By Julian Bajkowski
When the chief executive of the Insurance Council of Australia (ICA), Rob Whelan, took to the airwaves in late January 2013 to take councils in Queensland to task over flood protection measures, it was the opening shot in a war of words between local government and the risk industry that had been threatening to erupt for years.
In a nation where human perseverance against nature’s challenges and extreme weather are intrinsic to Australia’s cultural identity, the gloves had now come off in the battle between the mainstream community and corporations that are supposed to provide a financial safety net for those stricken by adversity beyond their control.
Queensland’s summer floods of 2012/13 have become a defining event for communities, government and businesses – not just because they occurred, but because they followed another horrific deluge in 2010/11 in which 35 people died and more than 70 towns were hit including the state capital of Brisbane that was inundated to a degree few had ever imagined.
As the waters subsided, those who calculate the risks and returns of insurance immediately started to recast the numbers that form the odds on which the price of insurance premiums or even the availability of policies and coverage is based.
Many, including insurers, are now wondering how frequent so-called ‘once in a hundred years’ floods will now be, given the recent sequence of extreme weather events.
No matter where you stand on climate change, what is clear is that many insurers don’t like what they see ahead and are adjusting their spreads and exposures in an attempt to balance the competing interests of shareholders expecting dividends on one side and policyholders wanting protection on the other.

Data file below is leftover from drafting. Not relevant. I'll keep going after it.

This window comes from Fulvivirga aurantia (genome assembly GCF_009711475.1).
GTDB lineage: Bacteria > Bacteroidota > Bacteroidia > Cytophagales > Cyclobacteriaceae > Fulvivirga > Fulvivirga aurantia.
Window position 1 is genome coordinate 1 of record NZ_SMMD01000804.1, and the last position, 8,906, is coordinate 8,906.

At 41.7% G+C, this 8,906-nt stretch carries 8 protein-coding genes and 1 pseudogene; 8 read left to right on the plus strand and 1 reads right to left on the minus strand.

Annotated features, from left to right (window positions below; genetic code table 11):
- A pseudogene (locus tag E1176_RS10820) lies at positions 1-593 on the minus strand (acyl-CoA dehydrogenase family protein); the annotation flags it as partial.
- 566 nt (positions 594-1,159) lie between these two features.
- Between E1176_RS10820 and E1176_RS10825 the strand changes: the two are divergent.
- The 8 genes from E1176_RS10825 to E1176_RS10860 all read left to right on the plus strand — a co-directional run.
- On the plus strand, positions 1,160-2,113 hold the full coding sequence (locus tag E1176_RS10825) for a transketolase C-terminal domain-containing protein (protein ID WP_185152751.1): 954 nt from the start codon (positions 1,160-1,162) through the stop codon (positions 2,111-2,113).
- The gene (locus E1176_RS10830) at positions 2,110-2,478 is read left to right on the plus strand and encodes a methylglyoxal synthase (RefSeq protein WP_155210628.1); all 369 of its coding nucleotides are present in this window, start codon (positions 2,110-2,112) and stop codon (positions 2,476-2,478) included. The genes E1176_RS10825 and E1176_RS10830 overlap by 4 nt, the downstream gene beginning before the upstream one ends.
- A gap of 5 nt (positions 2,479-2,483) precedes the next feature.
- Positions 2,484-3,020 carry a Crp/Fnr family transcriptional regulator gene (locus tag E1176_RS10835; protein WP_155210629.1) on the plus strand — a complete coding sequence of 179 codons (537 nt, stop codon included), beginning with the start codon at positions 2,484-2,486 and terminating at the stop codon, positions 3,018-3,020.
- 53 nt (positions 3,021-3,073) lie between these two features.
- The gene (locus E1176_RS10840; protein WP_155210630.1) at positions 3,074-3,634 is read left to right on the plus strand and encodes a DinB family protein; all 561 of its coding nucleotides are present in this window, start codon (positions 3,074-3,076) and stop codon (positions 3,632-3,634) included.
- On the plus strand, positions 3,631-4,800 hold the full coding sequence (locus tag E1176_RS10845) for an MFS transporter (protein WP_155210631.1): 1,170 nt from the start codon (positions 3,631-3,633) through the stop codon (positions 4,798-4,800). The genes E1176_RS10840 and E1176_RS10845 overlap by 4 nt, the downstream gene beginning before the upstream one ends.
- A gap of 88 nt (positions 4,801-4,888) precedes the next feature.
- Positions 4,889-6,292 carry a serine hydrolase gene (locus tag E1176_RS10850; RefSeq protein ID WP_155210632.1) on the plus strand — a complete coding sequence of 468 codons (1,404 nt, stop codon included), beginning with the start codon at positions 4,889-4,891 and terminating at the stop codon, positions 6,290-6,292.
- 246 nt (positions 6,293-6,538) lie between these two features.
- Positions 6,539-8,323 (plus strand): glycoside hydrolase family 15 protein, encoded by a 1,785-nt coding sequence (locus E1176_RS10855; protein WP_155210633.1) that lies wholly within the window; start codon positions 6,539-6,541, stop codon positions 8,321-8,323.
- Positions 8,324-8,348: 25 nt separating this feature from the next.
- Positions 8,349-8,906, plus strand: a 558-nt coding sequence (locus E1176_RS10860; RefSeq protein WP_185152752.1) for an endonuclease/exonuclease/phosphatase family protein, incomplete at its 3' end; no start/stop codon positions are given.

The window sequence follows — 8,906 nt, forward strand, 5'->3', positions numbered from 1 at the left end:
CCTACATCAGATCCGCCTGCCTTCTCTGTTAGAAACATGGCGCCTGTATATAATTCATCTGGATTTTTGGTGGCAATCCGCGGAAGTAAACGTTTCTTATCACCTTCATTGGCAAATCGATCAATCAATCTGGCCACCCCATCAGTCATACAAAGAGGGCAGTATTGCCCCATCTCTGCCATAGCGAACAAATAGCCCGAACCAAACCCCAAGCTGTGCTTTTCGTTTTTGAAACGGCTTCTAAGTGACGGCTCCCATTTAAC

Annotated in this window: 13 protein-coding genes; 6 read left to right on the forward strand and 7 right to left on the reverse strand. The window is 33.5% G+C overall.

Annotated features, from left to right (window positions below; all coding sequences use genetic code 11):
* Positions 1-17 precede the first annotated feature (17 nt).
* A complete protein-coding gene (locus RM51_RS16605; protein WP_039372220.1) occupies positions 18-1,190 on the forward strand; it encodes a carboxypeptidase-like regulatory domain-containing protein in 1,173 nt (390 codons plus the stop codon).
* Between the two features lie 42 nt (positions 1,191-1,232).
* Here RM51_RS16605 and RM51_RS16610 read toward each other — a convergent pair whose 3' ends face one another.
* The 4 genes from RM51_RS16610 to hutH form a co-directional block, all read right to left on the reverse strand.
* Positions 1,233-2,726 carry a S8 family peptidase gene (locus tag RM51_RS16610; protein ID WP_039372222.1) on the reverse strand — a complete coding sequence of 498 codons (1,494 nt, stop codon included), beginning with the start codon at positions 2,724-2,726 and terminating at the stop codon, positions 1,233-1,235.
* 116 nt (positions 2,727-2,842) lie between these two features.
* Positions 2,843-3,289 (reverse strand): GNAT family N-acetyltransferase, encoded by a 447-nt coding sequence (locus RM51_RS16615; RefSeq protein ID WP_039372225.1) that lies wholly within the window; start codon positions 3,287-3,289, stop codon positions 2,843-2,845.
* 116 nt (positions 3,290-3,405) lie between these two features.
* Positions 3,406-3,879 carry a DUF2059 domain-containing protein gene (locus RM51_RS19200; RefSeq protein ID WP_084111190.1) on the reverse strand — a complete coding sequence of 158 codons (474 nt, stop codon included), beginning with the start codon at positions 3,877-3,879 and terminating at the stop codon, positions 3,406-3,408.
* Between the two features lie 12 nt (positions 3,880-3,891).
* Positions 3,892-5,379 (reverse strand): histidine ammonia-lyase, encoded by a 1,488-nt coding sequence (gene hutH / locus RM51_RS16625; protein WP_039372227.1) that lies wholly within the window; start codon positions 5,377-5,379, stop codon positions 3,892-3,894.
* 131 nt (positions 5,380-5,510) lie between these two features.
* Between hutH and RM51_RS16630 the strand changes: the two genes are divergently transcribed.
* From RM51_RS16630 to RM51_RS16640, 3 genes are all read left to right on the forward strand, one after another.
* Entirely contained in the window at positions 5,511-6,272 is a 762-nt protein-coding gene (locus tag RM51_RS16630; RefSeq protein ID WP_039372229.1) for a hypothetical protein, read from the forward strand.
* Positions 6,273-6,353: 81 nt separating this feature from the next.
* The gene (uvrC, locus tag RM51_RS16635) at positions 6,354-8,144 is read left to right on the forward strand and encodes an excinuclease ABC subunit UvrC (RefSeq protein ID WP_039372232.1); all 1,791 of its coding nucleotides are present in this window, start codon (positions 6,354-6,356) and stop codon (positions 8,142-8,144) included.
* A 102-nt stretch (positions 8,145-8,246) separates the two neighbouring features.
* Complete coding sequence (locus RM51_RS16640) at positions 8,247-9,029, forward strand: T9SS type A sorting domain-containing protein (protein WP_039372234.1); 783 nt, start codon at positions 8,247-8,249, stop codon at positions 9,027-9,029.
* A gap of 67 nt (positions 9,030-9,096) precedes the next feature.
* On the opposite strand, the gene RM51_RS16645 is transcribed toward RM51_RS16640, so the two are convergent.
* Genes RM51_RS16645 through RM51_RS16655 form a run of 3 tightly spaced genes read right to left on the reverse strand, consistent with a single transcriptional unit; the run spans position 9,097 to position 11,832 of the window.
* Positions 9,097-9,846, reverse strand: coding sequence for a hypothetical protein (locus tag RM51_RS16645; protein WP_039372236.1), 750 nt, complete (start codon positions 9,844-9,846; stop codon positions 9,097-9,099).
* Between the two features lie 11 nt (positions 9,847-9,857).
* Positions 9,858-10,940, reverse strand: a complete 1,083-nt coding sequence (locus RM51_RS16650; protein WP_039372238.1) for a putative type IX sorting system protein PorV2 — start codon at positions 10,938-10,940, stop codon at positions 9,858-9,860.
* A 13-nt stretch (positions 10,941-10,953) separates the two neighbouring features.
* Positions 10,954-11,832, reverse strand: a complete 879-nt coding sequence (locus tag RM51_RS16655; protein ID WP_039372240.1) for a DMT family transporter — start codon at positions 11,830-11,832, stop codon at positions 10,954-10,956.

Caught in the middle are financially constrained councils who are being increasingly accused of doing far too little to mitigate risks and allowing developments in flood-prone areas.
Today even the very definition of a flood from state to state is so hotly contested that it prompted a federal intervention by Financial Service Minister Bill Shorten to create a nationally consistent definition.
“I think councils should think very hard about what their development plans are and their town planning and where they put these developments and what type of structures do we put there?” the ICA’s Rob Whelan told ABC Television’s Lateline program on 28th January.
In the same interview, Mr Whelan took issue with the level of flood mitigation measures in areas including Ipswich, Gympie and towns in the Lockyer Valley as well as Bundaberg.
“The risk there was about the insurer identifying that there was this constant inflow of floods into those particular communities and those communities, localcouncils, etcetera, were doing nothing about mitigating that risk, about preventing that risk,” Mr Whelan told the ABC.
Citing the example of New South Wales riverside towns like Grafton and Lismore which have flood levee banks, Mr Whelan described this year’s flooding of Bundaberg as a “a catastrophe.”
“Those people are not protected, they're exposed to that risk. It's an enormous flood. The water's moving very rapidly there,” Mr Whelan said. “So those poor people are really exposed and something in the order of 2,000 households have now been damaged.”